Another strategy, being utilized in a taxable account, is to buy the Canadian 1 to 5 year government and corporate bond ETFs that use a short term ladder approach. This mitigates interest rate risk some given the short maturities and the use of the ladder. In short, it is impossible for me to act based on the belief that 3% yields on 10 year U.S. treasuries is a good rate, and one likely to decline in the years to come. Everyone needs to arrive at their own solution. I will predict now that many who bought bond funds within the past year will ultimately lose money in those investments by holding them well into a rising interest rate period.

This is the Fed's weekly data on the 10 year note going back to 1962: It is important to keep in mind that a 3% 10 year bond will lose a lot of its value when and if new 10 year bonds are priced to yield say 5% or 6%. Unlike the purchaser of a bond fund with intermediate term treasuries, the buyer of that 10 year note can hold until maturity and receive par value. Bond funds do not promise to return an investor's principal back and do not have maturities except for a limited number of term date funds. But the buyer of that 10 year bond at 3%, when faced with a rise in rates to 5%, has a dilemma. Do I sell for a loss and buy a new bond yielding 5% or stay with that 3% bond until maturity? At a minimum, in this type of scenario, the buyer has experienced the risk of lost opportunity.

I think that it is helpful from time to time to display the CPI rates from 1965 to 1982. (source: Consumer Price Index, 1913- | The Federal Reserve Bank of Minneapolis) History may not repeat itself-exactly, but the past is often prologue as individuals and governments repeat over and over again the same mistakes from the past. Unknown to almost all investors at the time, 1965 was the start of an extremely treacherous period for both bond and stock investors, a period dominated by stagflation (anemic growth coupled with problematic inflation). At the start of the following table, both bonds and stocks were about to enter a long term secular bear market lasting 17 years. While I am not predicting a return to stagflation, it is a rationale forecast for the future that can not be dismissed now out of hand.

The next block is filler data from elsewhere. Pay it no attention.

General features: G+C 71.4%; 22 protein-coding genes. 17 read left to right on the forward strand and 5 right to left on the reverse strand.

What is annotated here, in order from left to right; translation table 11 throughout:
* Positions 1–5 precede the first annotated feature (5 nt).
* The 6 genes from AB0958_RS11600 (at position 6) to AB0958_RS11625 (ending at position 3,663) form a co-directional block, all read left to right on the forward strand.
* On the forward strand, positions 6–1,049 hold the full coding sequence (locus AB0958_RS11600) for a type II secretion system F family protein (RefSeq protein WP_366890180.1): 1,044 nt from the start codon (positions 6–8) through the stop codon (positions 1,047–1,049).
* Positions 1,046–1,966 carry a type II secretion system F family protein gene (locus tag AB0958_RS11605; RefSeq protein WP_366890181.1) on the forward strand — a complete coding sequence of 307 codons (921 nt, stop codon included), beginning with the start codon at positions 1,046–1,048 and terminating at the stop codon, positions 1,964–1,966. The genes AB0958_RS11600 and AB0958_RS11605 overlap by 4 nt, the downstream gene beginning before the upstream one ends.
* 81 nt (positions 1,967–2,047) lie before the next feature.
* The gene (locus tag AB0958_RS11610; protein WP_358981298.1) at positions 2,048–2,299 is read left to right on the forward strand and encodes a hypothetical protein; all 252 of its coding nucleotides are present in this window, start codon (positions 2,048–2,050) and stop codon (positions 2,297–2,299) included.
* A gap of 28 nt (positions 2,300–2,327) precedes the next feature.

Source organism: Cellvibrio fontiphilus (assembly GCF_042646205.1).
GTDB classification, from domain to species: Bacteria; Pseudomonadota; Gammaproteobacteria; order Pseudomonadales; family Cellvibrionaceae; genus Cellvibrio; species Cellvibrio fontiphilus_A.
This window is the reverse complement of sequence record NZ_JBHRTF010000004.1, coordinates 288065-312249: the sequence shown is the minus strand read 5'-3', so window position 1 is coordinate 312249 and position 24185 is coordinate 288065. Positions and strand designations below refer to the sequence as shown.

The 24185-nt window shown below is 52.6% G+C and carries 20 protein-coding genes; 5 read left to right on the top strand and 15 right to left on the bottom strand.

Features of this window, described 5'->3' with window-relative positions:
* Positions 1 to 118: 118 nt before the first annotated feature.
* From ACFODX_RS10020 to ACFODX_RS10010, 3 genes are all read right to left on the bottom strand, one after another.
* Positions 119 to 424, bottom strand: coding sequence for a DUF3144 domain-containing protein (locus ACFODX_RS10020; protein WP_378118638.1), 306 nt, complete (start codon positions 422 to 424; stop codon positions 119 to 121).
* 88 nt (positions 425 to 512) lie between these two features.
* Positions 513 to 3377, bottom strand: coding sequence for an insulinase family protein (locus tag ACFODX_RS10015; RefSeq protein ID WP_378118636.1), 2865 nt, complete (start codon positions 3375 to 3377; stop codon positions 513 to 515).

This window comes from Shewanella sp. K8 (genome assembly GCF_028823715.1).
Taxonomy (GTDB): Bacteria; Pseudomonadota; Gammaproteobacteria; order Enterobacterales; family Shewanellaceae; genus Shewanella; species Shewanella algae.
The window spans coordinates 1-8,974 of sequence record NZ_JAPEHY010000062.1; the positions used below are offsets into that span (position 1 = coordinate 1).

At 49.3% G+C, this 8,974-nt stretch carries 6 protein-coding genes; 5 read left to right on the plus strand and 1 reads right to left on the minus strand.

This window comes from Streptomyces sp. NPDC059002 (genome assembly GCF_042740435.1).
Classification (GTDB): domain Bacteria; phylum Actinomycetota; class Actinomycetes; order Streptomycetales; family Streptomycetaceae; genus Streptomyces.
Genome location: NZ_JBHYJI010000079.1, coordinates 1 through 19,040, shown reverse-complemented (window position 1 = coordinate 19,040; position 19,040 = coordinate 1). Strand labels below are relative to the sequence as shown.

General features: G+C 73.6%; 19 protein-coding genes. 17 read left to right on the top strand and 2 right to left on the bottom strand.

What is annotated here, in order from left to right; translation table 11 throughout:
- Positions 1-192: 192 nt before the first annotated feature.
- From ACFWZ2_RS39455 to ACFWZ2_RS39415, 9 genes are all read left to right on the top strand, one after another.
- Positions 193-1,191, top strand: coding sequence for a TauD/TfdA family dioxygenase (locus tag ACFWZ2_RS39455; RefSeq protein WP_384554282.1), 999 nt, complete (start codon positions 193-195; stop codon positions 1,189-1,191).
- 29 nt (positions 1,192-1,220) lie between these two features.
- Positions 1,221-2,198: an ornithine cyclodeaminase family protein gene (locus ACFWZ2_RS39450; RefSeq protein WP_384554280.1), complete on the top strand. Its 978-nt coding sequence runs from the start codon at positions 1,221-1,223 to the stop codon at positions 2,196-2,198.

There are a number of soothsayers who are predicting an onset of deflation. Paul Krugman, the liberal economist, wants the U.S. government to increase its deficit spending, currently running over a trillion dollars per year, to avoid the onset of the next Great Depression. Krugman-World on the Cusp of a New Depression He repeated his concerns in his NYT column today, arguing that the Federal Reserve needs to do more than just keeping interest rates near zero. Otherwise, Krugman warns that the U.S. will "be seeing deflation by sometime next year". More is needed from the Federal Reserve according to Krugman in order to "head off an American version of the Japan syndrome", a long period of stagnant growth coupled with low levels of inflation or deflation. While it is conceivable that Krugman may turn out to right, it is also possible that the Sun will go Supernova later today and we will no longer have to worry about this debate. Krugman's thesis has been in vogue since the onset of the financial crisis, primarily among liberals who want the government to spend trillions more of borrowed money. My initial response to their arguments was given in past from 2008: the Japanese Experience with Deflation

I would give Krugman's dire forecast about a 5% chance of actually happening. A more likely course would be something similar to the late 1960s and 1970s, based on the extent and the duration of the unprecedented fiscal and monetary stimulus.

The number in the right hand column is the annual rate of inflation. The scenario viewed as more likely than the one advanced by Krugman would place the U.S. in 2010 back in 1965. Still, even this scenario is not viewed as the most likely one, just far more probable than Krugman's scenario.